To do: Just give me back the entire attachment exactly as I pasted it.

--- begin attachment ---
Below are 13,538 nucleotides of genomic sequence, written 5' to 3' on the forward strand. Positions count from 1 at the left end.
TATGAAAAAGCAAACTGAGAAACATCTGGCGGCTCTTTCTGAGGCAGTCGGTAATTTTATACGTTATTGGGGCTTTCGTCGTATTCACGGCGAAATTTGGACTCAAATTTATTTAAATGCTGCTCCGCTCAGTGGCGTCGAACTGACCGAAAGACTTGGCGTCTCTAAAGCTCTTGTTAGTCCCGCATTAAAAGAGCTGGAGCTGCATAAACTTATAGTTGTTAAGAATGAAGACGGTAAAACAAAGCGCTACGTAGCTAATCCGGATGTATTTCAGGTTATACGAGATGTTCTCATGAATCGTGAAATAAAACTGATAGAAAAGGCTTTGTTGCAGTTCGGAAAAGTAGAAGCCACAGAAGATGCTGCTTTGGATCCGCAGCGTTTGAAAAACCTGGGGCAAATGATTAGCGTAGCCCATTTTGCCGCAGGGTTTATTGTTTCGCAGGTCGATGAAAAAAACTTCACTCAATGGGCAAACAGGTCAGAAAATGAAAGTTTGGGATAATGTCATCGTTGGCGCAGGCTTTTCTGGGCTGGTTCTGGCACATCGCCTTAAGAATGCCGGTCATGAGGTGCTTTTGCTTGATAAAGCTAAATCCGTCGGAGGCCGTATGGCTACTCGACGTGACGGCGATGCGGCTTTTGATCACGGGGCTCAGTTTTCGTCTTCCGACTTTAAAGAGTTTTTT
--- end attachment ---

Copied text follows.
Below are 13,538 nucleotides of genomic sequence, written 5' to 3' on the forward strand. Positions count from 1 at the left end.
TATGAAAAAGCAAACTGAGAAACATCTGGCGGCTCTTTCTGAGGCAGTCGGTAATTTTATACGTTATTGGGGCTTTCGTCGTATTCACGGCGAAATTTGGACTCAAATTTATTTAAATGCTGCTCCGCTCAGTGGCGTCGAACTGACCGAAAGACTTGGCGTCTCTAAAGCTCTTGTTAGTCCCGCATTAAAAGAGCTGGAGCTGCATAAACTTATAGTTGTTAAGAATGAAGACGGTAAAACAAAGCGCTACGTAGCTAATCCGGATGTATTTCAGGTTATACGAGATGTTCTCATGAATCGTGAAATAAAACTGATAGAAAAGGCTTTGTTGCAGTTCGGAAAAGTAGAAGCCACAGAAGATGCTGCTTTGGATCCGCAGCGTTTGAAAAACCTGGGGCAAATGATTAGCGTAGCCCATTTTGCCGCAGGGTTTATTGTTTCGCAGGTCGATGAAAAAAACTTCACTCAATGGGCAAACAGGTCAGAAAATGAAAGTTTGGGATAATGTCATCGTTGGCGCAGGCTTTTCTGGGCTGGTTCTGGCACATCGCCTTAAGAATGCCGGTCATGAGGTGCTTTTGCTTGATAAAGCTAAATCCGTCGGAGGCCGTATGGCTACTCGACGTGACGGCGATGCGGCTTTTGATCACGGGGCTCAGTTTTCGTCTTCCGACTTTAAAGAGTTTTTT